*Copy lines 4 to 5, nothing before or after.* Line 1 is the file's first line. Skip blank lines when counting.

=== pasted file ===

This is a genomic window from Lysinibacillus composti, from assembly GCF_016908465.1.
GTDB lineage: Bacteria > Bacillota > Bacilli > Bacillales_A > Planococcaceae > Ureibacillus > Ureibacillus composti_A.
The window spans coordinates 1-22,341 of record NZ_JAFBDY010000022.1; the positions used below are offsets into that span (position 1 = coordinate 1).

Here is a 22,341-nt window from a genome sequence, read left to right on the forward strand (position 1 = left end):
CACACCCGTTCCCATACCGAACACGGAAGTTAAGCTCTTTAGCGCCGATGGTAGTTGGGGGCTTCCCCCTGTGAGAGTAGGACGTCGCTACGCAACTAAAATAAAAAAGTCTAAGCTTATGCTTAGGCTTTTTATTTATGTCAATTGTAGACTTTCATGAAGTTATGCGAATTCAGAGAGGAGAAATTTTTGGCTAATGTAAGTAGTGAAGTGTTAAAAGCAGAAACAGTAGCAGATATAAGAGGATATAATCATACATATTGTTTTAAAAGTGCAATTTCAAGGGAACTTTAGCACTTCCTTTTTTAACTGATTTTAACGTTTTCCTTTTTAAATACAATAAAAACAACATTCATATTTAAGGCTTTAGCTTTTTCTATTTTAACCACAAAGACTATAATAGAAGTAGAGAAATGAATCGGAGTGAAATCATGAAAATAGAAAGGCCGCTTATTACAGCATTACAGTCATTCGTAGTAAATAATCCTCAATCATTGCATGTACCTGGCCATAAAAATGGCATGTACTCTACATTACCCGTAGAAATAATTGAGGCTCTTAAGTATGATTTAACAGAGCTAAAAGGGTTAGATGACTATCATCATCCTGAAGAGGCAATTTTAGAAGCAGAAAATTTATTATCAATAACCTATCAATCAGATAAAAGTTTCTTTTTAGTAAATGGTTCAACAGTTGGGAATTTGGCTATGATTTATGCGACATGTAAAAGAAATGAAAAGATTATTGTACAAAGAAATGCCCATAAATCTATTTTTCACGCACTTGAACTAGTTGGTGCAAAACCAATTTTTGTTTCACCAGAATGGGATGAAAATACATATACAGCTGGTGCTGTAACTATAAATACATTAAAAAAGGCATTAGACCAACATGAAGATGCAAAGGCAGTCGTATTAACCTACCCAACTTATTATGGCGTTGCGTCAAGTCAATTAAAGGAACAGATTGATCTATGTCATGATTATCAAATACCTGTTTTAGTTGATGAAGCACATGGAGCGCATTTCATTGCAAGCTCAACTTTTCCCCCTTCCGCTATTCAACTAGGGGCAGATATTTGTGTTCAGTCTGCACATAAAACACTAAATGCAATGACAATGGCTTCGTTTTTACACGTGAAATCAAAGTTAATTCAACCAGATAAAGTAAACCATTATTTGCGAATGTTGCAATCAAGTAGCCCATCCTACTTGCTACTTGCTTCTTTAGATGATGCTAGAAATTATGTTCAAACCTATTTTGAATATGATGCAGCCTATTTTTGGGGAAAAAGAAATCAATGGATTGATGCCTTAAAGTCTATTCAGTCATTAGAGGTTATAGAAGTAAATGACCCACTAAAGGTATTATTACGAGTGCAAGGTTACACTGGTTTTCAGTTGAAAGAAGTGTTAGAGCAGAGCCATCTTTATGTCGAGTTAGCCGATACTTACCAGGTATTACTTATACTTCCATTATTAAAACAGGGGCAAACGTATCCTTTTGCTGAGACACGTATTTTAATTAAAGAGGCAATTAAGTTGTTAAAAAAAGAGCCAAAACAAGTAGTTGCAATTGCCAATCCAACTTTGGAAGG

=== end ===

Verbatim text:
Here is a 22,341-nt window from a genome sequence, read left to right on the forward strand (position 1 = left end):
CACACCCGTTCCCATACCGAACACGGAAGTTAAGCTCTTTAGCGCCGATGGTAGTTGGGGGCTTCCCCCTGTGAGAGTAGGACGTCGCTACGCAACTAAAATAAAAAAGTCTAAGCTTATGCTTAGGCTTTTTATTTATGTCAATTGTAGACTTTCATGAAGTTATGCGAATTCAGAGAGGAGAAATTTTTGGCTAATGTAAGTAGTGAAGTGTTAAAAGCAGAAACAGTAGCAGATATAAGAGGATATAATCATACATATTGTTTTAAAAGTGCAATTTCAAGGGAACTTTAGCACTTCCTTTTTTAACTGATTTTAACGTTTTCCTTTTTAAATACAATAAAAACAACATTCATATTTAAGGCTTTAGCTTTTTCTATTTTAACCACAAAGACTATAATAGAAGTAGAGAAATGAATCGGAGTGAAATCATGAAAATAGAAAGGCCGCTTATTACAGCATTACAGTCATTCGTAGTAAATAATCCTCAATCATTGCATGTACCTGGCCATAAAAATGGCATGTACTCTACATTACCCGTAGAAATAATTGAGGCTCTTAAGTATGATTTAACAGAGCTAAAAGGGTTAGATGACTATCATCATCCTGAAGAGGCAATTTTAGAAGCAGAAAATTTATTATCAATAACCTATCAATCAGATAAAAGTTTCTTTTTAGTAAATGGTTCAACAGTTGGGAATTTGGCTATGATTTATGCGACATGTAAAAGAAATGAAAAGATTATTGTACAAAGAAATGCCCATAAATCTATTTTTCACGCACTTGAACTAGTTGGTGCAAAACCAATTTTTGTTTCACCAGAATGGGATGAAAATACATATACAGCTGGTGCTGTAACTATAAATACATTAAAAAAGGCATTAGACCAACATGAAGATGCAAAGGCAGTCGTATTAACCTACCCAACTTATTATGGCGTTGCGTCAAGTCAATTAAAGGAACAGATTGATCTATGTCATGATTATCAAATACCTGTTTTAGTTGATGAAGCACATGGAGCGCATTTCATTGCAAGCTCAACTTTTCCCCCTTCCGCTATTCAACTAGGGGCAGATATTTGTGTTCAGTCTGCACATAAAACACTAAATGCAATGACAATGGCTTCGTTTTTACACGTGAAATCAAAGTTAATTCAACCAGATAAAGTAAACCATTATTTGCGAATGTTGCAATCAAGTAGCCCATCCTACTTGCTACTTGCTTCTTTAGATGATGCTAGAAATTATGTTCAAACCTATTTTGAATATGATGCAGCCTATTTTTGGGGAAAAAGAAATCAATGGATTGATGCCTTAAAGTCTATTCAGTCATTAGAGGTTATAGAAGTAAATGACCCACTAAAGGTATTATTACGAGTGCAAGGTTACACTGGTTTTCAGTTGAAAGAAGTGTTAGAGCAGAGCCATCTTTATGTCGAGTTAGCCGATACTTACCAGGTATTACTTATACTTCCATTATTAAAACAGGGGCAAACGTATCCTTTTGCTGAGACACGTATTTTAATTAAAGAGGCAATTAAGTTGTTAAAAAAAGAGCCAAAACAAGTAGTTGCAATTGCCAATCCAACTTTGGAAGG